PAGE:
Position 1 has a relatively young incumbent, Rod Dembowski, who was chosen to fill out previous incumbent Bob Ferguson's term when he ascended to be Attorney General. He gets good marks from the usual suspects, has a slew of endorsements (including Bob Ferguson), and according to his write-up in the guide, wants to protect the environment, fund transportation, push health care, reduce crime, and increase transparency. Naomi Wilson wants to push health care, fund transportation, and improve social services. John Fray wants to protect the environment, fight for veterans, likes Patty Murray, and quotes Al Gore. I'm going to say that Mr. Fray will not be the Next Food Network Star King County Councilperson, and that, long-term, Rod Dembowski will get a full term.

Position 9 has Reagan Dunn as its incumbent, and he'll go on to the general, which is kind of a pity, since he's had a hard time making meetings, and shows up to vote against anything that even hints at effective revenue increases. He's got good hair and a known name (his mom was a moderate Republican in the days before you had to put air-quotes around the word moderate) and was beat up by Bob Ferguson when he ascended to be Attorney General, so you'll see him again. Shari Song is a reasonable challenger, who is running as not being Reagan Dunn, and has a fistful of solid endorsements. Kristina Macomber is also a newcomer, and while she identifies herself as being the only Democrat in the race, most of the Democrats have endorsed Ms. Song. Ms. Macomber will likely have to leave Masterchef kitchen be eliminated in the primary, and Position 9 would be well-served to consider Shari Song.

Next up, the Port!

More later

Saturday, July 20, 2013

The Political Desk: King County Executive

OK, Let's put aside the whinging and get down to actually things I will have to vote on.

The position of King County Executive is, in the words of a friend, "The mayor of the county". That's a pretty good description, as it covers both those areas not covered by other municipalities (so it is in charge of the King County Sheriff's Office), as well as services that span multiple communities (such as transportation). It has a lack-luster name, and to be frank, is not a gold and glory position. The current office-holder is Dow Constantine.

Two candidates will emerge from this primary, Dow Constantine, and the Guy Who Will Lose to Dow Constantine. This is because Mr. Constantine has pretty much acquitted himself well, and has showed wisdom in working with the King County Council (yeah, we have one of those as well). Strong on environment and transportation, strong on consensus, reduced the cost of government, and most importantly, hasn't done anything to embarrass us. No, really, that's a big thing we look for in a politician. Don't make me sorry I voted for you.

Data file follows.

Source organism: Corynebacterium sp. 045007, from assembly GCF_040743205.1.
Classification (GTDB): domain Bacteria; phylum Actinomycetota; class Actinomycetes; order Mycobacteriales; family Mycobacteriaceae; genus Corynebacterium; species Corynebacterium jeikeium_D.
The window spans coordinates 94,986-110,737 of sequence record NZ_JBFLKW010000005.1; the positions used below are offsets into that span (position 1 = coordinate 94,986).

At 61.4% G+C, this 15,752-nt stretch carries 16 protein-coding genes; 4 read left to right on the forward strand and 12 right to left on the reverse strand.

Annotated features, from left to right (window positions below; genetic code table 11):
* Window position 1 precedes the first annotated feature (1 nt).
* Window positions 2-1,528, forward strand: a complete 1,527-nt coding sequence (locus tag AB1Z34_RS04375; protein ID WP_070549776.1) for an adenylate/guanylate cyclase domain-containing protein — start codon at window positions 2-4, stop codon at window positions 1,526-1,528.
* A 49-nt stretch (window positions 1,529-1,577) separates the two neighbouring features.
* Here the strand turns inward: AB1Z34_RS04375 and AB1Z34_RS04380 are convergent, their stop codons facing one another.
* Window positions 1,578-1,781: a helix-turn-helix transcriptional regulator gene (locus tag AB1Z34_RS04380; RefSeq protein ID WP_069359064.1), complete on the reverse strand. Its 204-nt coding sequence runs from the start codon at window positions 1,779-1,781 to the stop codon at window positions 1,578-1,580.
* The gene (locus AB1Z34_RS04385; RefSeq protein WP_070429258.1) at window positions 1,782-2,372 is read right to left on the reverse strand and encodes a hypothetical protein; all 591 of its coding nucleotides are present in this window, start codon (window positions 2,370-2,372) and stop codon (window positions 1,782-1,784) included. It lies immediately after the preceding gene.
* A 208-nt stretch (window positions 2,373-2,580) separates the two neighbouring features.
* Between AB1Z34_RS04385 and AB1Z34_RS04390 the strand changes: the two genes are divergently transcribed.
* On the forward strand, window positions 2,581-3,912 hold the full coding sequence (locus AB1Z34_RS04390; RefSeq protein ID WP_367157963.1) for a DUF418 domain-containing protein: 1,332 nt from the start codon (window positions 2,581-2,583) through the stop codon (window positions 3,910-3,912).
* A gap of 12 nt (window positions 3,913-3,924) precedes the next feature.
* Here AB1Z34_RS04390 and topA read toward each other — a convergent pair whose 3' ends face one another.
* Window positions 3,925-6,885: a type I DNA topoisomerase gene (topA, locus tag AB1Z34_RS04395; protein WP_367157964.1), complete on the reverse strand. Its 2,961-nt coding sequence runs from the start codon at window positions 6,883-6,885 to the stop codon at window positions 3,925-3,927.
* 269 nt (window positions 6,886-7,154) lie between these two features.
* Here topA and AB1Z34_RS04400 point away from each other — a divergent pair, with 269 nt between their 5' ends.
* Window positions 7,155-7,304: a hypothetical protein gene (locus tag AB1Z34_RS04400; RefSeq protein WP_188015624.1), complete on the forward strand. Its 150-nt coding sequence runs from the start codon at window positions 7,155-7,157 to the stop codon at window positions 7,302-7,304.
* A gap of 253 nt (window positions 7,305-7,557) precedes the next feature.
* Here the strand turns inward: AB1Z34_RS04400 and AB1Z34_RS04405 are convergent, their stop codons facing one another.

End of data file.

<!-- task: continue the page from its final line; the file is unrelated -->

So what about the other guys? For them, low on cash and exposure, the Voter's Guide is their Oscar moment, the place where they can talk to on an equal footing with a better known, better funded, more experienced opponent. Let's take a look.

Allan E. Lobdell is a bit earnest in his presentation and has a tendency to put everything in bold and underlining it. Still, he touts a Civil Engineering background, and I am a sucker for that sort of organization. If you hate Dow Constantine for some reason (he backed out of your driveway and took out the mailbox, or something), he'd be the good choice.

Goodspaceguy is a perennial candidate. When I first moved out here, he would run for local offices on a platform of how we can solve all out problems by going out into space (and yet the King County Aeronautical and Space Administration remains woefully underfunded to this day). He has since evolved his positions from being a single-issue candidate on space to being a single-issue candidate on destroying the minimum wage, which is responsible for all unemployment and crime (meanwhile, in Reality, King County has a hefty minimum wage and the lowest unemployment in the state. Crime's on the downswing, too). But don't let that stop statements like this:
"If right now the minimum wage were raised to $100 per hour, most people would lose their jobs, and our competitive free market economy, that works for you the consumer, would collapse. Crime and violence would skyrocket."
And pondering the truth of this statement, I must add that if bears were 200 feet tall, then we would have to construct giant twin-piloted battlesuits in order to protect our National Parks. So where ARE our Smokeyjaegers, eh?

Lastly, Everett A. Stewart comes with strong ideas on transportation, which is good, since that is something that actually the King County Executive is involved with. And some of the ideas he pitches are downright lefty - a carbon tax, a tax on the wealthy (income? estate? luxury?), and more electric buses. Then he gets bogged down on the question of bus drivers having to go the bathroom, and how long hours create duress and unsafe situations (I get the feeling there was a real-life situation that spawned this, and yeah, being in a vehicle when you need the loo is not a pleasant situation - now imagine it when you have a schedule and about thirty people sitting behind you). He wants to address this by not granting overtime and by using part-time bus drivers. Hang on, I'm not quite sure how that the latter part quite agrees with the first part, but by that time the orchestra is warming up to play him off.

In any event, I'll just say Dow Constantine here, with Mr. Lobdell as "The Other Guy".

More later.

The Political Desk: Enter, Ranting

Let us start of off with a bit of rant, which involves absolutely nothing that I can vote on this primary, but does cast a long shadow over the election.